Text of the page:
Pingback by More MeeboMe Ideas : David Lee King — December 7, 2007 @ 9:59 am

  11. […] in the cat­a­log. In Mash­ing on the Library, Part 1 Jenny over at the Shifted Librar­ian  pro­files exam­ples of libraries who have inte­grated Meebo […]

    Pingback by meebo in the catalog. « infomational — December 8, 2007 @ 1:01 pm

  12. Thanks for the great links and com­ments, every­one! I’ve already started show­ing off some of these sites, and I plan to fol­low the oth­ers. It’s heart­en­ing to see such great work!

    Comment by jenny — December 10, 2007 @ 6:51 am

  13. […] A col­league of mine at work for­warded infor­ma­tion about this to our ref­er­ence librar­i­ans, but I just read about it on Jenny Levine’s blog: the idea of using Meebo’s IM wid­get in the library cat­a­log to cre­ate a user-librarian […]

    Pingback by Creating constantly changing websites « Social Networking Libraries — December 11, 2007 @ 10:17 am

  14. […] A col­league of mine at work for­warded infor­ma­tion about this to our ref­er­ence librar­i­ans, but I just read about it on Jenny Levine’s blog: the idea of using Meebo’s IM wid­get in the library cat­a­log to cre­ate a user-librarian […]

    Pingback by Creating a useful library catalog « Social Networking Libraries — December 11, 2007 @ 10:19 am

  15. For around a year we have been using Liveper­son (http://www.liveperson.com/sb/sb_chat.asp) as our “Ask a Librar­ian” ser­vice at Lud­wig von Mises Library (http://www.biblioteca.ufm.edu/) in Guatemala City. It has been quite impres­sive after one year of use and we are now very happy with this ser­vice. Also, I liked a lot Meebo´s design and that it is free.

    I won­der if you have any point of view regard­ing this two soft­ware ser­vices? Which one do you pre­fer? Meebo or Liveper­son? and why?

    Comment by Guillermo Pineda — December 16, 2007 @ 11:21 pm

  16. […] course, due to Jenny’s post men­tion­ing Bay­lor, we also had lots of queries from peo­ple look­ing to imple­ment this in their own libraries. Shout […]

    Pingback by Two weeks with Meebo in our catalog « Instructional Design Resources — December 17, 2007 @ 4:36 pm

  17. […] about nego­ti­at­ing speak­ing engage­ments. Librar­i­ans looked at the salary gap, pub­lished man­i­festos, mashed up the library, and much much more. In all, it was an excit­ing year, here’s to mak­ing 2008 just as eventful […]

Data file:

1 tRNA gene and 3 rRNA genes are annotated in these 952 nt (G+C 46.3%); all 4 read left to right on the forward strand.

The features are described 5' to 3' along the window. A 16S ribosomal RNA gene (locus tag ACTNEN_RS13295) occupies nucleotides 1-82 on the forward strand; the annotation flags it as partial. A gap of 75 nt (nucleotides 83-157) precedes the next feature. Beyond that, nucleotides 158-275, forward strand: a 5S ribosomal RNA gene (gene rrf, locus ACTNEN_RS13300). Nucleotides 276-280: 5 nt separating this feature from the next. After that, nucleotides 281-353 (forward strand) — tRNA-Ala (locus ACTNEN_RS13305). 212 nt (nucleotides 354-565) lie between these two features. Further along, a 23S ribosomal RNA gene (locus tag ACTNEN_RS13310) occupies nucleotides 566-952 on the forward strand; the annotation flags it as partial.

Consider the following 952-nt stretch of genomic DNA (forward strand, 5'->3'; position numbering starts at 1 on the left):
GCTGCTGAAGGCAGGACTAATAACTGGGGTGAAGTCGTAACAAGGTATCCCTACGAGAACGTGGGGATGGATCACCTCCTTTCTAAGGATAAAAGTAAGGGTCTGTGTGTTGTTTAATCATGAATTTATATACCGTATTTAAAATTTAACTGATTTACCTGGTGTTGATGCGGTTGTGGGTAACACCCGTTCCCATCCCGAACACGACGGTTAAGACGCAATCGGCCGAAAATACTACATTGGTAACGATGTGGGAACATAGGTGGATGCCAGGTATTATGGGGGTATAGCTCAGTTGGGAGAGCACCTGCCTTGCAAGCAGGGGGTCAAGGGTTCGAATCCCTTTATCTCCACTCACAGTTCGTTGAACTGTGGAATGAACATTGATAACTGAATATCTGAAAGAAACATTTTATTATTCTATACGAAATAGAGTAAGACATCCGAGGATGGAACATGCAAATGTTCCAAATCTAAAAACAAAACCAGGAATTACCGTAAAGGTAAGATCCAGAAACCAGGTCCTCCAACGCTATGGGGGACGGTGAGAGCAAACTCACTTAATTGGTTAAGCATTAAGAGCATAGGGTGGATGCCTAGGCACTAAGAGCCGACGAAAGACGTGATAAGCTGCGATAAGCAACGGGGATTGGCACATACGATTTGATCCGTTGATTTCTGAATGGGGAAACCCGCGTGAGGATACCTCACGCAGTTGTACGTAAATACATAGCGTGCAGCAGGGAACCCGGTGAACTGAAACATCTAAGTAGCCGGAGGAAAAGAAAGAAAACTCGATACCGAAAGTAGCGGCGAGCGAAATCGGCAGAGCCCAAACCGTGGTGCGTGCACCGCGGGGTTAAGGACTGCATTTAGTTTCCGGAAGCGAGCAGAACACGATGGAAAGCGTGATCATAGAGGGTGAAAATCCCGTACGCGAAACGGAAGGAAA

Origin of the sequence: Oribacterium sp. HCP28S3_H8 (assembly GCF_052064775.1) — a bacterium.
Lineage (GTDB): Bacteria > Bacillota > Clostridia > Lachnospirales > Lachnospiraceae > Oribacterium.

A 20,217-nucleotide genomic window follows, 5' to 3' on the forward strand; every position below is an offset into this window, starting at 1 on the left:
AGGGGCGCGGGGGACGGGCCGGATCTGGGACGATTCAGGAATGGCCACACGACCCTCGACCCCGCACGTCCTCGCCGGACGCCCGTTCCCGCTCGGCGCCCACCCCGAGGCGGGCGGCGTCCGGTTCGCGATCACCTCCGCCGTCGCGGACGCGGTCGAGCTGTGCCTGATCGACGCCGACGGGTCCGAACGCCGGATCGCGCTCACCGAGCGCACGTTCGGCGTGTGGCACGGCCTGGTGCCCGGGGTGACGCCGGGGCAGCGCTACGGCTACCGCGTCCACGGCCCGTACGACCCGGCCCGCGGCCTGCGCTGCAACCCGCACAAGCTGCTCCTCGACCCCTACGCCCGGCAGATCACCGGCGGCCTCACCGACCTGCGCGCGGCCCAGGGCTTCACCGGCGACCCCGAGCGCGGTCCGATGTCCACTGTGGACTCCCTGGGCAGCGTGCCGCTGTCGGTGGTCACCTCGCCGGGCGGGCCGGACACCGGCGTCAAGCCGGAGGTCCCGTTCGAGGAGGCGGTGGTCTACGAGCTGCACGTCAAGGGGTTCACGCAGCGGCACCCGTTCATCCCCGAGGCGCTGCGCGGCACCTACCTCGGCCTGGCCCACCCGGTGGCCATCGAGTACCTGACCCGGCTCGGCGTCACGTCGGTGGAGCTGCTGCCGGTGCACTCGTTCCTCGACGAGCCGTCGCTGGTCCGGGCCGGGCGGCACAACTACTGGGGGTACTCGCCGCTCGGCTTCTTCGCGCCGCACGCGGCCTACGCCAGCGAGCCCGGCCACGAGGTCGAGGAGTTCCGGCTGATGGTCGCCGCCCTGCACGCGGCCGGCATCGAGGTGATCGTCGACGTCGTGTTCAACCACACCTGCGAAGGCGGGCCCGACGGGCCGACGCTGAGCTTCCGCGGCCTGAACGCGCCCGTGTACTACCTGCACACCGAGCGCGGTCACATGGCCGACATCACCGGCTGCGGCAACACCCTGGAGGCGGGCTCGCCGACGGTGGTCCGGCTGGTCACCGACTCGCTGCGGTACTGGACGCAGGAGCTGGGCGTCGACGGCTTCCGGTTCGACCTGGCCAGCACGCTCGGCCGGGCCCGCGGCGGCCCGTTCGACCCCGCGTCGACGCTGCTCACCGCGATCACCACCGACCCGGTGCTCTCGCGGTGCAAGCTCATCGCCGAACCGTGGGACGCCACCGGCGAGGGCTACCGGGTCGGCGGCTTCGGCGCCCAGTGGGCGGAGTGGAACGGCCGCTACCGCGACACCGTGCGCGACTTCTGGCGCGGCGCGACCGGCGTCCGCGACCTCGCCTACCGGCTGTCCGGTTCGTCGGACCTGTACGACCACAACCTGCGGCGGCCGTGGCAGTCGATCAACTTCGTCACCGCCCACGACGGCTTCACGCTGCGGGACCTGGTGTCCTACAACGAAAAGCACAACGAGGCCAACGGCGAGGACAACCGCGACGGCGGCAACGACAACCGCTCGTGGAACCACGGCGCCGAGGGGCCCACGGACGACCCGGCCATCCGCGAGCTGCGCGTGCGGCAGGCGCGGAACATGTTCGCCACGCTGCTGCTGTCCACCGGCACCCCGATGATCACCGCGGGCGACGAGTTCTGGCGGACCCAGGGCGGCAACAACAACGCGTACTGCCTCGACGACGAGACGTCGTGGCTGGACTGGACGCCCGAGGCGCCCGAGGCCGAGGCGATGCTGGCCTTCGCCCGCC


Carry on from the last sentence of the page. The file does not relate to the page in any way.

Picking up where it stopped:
Pingback by iLibrarian » Happy New Year! — January 1, 2008 @ 6:49 pm

  18. Is any­one using the new AIM wid­get, WIMZI, for aska service?

    Comment by Jana Ronan — January 9, 2008 @ 7:49 pm

  19. […] on the Library, Part I theshiftedlibrarian.com/archives/2007/12/04/mashing-on-the-library-part-i.html (Jenny Levine, The Shifted Librar­ian, Decem­ber 4, 2007.) This blog post describes the MeeboMe […]

    Pingback by 2008 Horizon Report » Two to Three Years: Data Mashups — February 3, 2008 @ 1:29 pm

  20. […] year, I noted how the Topeka and Shawnee County Pub­lic Library and oth­ers ana­lyzed the user expe­ri­ence in .… Now we have another great exam­ple from the Allen County Pub­lic Library of re-examining dead ends […]

    Pingback by The Shifted Librarian » The Dead Ends Don’t Justify the Means — July 22, 2008 @ 9:53 pm

  21. […] year, I noted how the Topeka and Shawnee County Pub­lic Library and oth­ers ana­lyzed the user expe­ri­ence in .… Now we have another great exam­ple from the Allen County Pub­lic Library of re-examining dead ends […]

    Pingback by News » The Dead Ends Don’t Justify the Means — July 23, 2008 @ 4:13 am

  22. […] year, I noted how the Topeka and Shawnee County Pub­lic Library and oth­ers ana­lyzed the user expe­ri­ence in .… Now we have another great exam­ple from the Allen County Pub­lic Library of re-examining dead ends […]

    Pingback by The Dead Ends Don’t Justify the Means | Semantic Web — August 27, 2008 @ 11:54 am

  23. […] ways to inte­grate chat ser­vices.  Jenny Levine at the  Shifted Librar­ian wrote about the many ben­e­fits of using meebo with libraries, back when it was first gain­ing trac­tion in Decem­ber 2007.  Since then the growth […]

    Pingback by Chit Chat at the Library « a side of mash, please — December 2, 2009 @ 12:39 pm

RSS feed for comments on this post. |

Sorry, the comment form is closed at this time.